A Taste of Delany

Sunday, 27 June 2004

There are… two concepts of the artist. The one gives all to his work, in a very real way; if he does not produce volumes, at least he goes through many, many drafts. He neglects his life, and his life totters and sways and often plummets into chaos. It is presumptuous of us to judge him unhappy: or, when he is obviously unhappy, to judge the source of it.

Be thankful for him, he lends art all its romance, its energy, and creates that absolutely necessary appeal to the adolescent mind without which adult maturation is impossible. If he is a writer, he hurls his words into the pools of our thought. Granted the accuracy of the splashes, the waves are tremendous and glitter and flash in the light of our consciousness. You Americans — not to mention the Australians — are extraordinarily fond of him. But there is another concept, a more European concept — one of the few concepts Europe shares with the Orient… the artist who gives his all to life, to living within some sort of perfected ideal. Sometime in his past, he has discovered he is … let us say, a poet: that certain situations — usually too complicated for him to understand wholly, as they propitiously juxtapose conscious will with unconscious passion — they something-​between-​cause-​and-​allow a poem. He dedicates himself to living, according to his concepts, the civilized life in which poetry exists because it is a part of civilization. He risks as much as his cousin. He generally produces fewer works, with greater intervals between them, and constantly must contend with the possibility that he will never write again if his life should so dictate — a good deal of his civilized energies must go toward resigning himself to the insignificance of his art, into the suppression of that theatrical side of his personality of which ambition is only a small part. He stands much closer to the pool. He does not hurl. He drops. Accuracy is again all-​important: there are some people who can hit bull’s eye from a quarter of a mile while others cannot touch the target at ten feet. Given it, the patterns and ripples this sort of artist produces can be far more intricate, if they lack the initial appearance of force. He is much more a victim of the civilization in which he lives: his greatest works come from the periods art historians grossly call ‘conducive to aesthetic production.’ I say he stands very close to the pools; indeed, he spends most of his time simply gazing into them. Myself, I rather aspire to be this second type of artist.”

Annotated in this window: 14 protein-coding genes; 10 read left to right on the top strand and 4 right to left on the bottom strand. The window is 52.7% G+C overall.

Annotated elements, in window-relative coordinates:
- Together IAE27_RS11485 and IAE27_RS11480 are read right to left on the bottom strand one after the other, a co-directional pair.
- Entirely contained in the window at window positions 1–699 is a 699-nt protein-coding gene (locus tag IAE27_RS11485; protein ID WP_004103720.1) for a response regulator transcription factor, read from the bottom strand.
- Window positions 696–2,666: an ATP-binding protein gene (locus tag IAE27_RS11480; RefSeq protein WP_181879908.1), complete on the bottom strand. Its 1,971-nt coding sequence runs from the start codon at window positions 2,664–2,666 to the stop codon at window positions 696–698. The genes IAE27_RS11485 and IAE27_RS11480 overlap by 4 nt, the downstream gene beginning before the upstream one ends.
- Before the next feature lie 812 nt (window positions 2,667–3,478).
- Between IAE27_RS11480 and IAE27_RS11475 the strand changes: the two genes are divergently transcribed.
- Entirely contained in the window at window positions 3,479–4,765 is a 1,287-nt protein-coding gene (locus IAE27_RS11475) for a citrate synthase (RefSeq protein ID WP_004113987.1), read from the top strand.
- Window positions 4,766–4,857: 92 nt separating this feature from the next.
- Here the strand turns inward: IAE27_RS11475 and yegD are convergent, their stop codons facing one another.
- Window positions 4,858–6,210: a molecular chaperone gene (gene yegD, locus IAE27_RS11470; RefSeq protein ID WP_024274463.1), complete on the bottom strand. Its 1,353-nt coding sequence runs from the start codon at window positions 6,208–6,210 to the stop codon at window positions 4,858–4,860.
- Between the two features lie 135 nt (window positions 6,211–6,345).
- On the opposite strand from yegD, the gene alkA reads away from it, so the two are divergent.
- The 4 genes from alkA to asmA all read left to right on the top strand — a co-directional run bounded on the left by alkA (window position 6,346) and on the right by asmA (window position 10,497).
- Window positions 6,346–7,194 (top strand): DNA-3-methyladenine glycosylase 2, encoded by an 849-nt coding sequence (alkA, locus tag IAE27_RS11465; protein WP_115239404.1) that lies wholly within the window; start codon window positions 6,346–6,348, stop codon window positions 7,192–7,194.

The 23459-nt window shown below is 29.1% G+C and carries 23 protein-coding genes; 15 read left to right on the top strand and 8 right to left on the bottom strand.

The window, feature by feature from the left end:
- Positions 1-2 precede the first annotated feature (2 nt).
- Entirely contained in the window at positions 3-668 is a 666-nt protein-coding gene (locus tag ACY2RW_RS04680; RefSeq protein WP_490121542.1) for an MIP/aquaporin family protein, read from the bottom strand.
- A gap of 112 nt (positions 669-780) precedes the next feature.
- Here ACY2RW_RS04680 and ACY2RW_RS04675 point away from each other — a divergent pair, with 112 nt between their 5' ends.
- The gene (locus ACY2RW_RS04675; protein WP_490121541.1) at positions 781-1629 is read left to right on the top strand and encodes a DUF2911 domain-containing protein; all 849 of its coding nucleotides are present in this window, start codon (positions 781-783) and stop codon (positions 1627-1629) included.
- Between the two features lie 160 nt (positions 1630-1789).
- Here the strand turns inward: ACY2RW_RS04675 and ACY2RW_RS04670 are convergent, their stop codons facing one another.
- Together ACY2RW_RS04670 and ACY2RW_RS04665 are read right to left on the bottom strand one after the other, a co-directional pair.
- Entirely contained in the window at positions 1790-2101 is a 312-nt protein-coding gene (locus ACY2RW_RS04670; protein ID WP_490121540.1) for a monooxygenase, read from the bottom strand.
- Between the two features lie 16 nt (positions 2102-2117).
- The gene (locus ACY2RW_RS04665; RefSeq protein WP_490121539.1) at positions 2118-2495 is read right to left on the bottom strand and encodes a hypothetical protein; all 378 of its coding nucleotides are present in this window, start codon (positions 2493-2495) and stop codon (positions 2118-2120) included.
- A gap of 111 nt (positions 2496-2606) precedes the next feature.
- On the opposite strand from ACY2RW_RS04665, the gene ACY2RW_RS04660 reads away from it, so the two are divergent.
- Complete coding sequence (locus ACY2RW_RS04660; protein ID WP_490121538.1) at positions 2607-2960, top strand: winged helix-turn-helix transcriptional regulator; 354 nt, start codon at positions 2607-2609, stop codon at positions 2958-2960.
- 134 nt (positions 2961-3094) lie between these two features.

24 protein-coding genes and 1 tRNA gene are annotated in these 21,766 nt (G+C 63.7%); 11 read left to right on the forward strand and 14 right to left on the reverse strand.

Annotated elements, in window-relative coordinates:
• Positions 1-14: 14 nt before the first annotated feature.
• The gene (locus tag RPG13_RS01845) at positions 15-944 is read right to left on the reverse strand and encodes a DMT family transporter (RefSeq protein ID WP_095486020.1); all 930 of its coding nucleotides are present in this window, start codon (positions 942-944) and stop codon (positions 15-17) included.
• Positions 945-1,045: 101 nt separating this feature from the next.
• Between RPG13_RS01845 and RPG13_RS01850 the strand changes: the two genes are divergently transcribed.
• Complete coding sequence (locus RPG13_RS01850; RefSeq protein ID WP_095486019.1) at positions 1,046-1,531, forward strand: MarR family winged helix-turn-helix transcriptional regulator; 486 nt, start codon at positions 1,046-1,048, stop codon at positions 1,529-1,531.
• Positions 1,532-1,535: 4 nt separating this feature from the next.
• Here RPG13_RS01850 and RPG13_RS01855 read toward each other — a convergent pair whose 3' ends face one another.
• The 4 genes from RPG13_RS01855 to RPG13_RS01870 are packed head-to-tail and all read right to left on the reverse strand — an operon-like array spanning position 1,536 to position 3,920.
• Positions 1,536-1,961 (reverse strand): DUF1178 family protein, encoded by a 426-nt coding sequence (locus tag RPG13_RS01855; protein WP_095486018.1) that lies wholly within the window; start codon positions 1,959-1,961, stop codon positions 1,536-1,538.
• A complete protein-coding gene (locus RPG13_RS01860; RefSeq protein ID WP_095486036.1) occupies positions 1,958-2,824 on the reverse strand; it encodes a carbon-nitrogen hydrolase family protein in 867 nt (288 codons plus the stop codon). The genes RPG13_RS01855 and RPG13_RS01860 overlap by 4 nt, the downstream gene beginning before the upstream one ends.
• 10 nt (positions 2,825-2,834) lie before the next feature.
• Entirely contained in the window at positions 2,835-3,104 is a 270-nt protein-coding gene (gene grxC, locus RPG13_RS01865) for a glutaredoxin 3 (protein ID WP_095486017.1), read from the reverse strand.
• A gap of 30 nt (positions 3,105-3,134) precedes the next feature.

Dhalgren Samuel R. Delany [pp. 391 – 392, 16th printing: 1982, paperback]